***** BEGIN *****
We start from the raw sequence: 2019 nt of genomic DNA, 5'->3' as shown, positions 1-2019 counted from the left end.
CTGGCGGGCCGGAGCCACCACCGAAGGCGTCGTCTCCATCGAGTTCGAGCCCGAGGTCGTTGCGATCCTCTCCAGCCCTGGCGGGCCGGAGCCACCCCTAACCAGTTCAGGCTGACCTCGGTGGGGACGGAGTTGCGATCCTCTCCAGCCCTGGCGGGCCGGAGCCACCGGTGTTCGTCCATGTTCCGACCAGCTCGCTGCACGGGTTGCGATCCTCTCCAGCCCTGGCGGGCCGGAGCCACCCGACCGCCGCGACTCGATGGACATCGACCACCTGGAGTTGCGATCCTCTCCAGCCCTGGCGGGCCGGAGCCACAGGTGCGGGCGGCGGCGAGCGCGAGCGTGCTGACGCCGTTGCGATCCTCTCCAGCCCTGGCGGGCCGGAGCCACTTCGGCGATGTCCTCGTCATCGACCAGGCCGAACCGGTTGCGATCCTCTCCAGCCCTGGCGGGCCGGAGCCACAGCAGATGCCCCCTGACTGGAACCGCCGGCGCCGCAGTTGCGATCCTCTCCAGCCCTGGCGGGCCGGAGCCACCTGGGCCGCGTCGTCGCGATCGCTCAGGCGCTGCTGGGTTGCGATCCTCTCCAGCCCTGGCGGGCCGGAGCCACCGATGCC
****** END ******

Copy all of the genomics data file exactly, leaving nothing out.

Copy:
We start from the raw sequence: 2019 nt of genomic DNA, 5'->3' as shown, positions 1-2019 counted from the left end.
CTGGCGGGCCGGAGCCACCACCGAAGGCGTCGTCTCCATCGAGTTCGAGCCCGAGGTCGTTGCGATCCTCTCCAGCCCTGGCGGGCCGGAGCCACCCCTAACCAGTTCAGGCTGACCTCGGTGGGGACGGAGTTGCGATCCTCTCCAGCCCTGGCGGGCCGGAGCCACCGGTGTTCGTCCATGTTCCGACCAGCTCGCTGCACGGGTTGCGATCCTCTCCAGCCCTGGCGGGCCGGAGCCACCCGACCGCCGCGACTCGATGGACATCGACCACCTGGAGTTGCGATCCTCTCCAGCCCTGGCGGGCCGGAGCCACAGGTGCGGGCGGCGGCGAGCGCGAGCGTGCTGACGCCGTTGCGATCCTCTCCAGCCCTGGCGGGCCGGAGCCACTTCGGCGATGTCCTCGTCATCGACCAGGCCGAACCGGTTGCGATCCTCTCCAGCCCTGGCGGGCCGGAGCCACAGCAGATGCCCCCTGACTGGAACCGCCGGCGCCGCAGTTGCGATCCTCTCCAGCCCTGGCGGGCCGGAGCCACCTGGGCCGCGTCGTCGCGATCGCTCAGGCGCTGCTGGGTTGCGATCCTCTCCAGCCCTGGCGGGCCGGAGCCACCGATGCC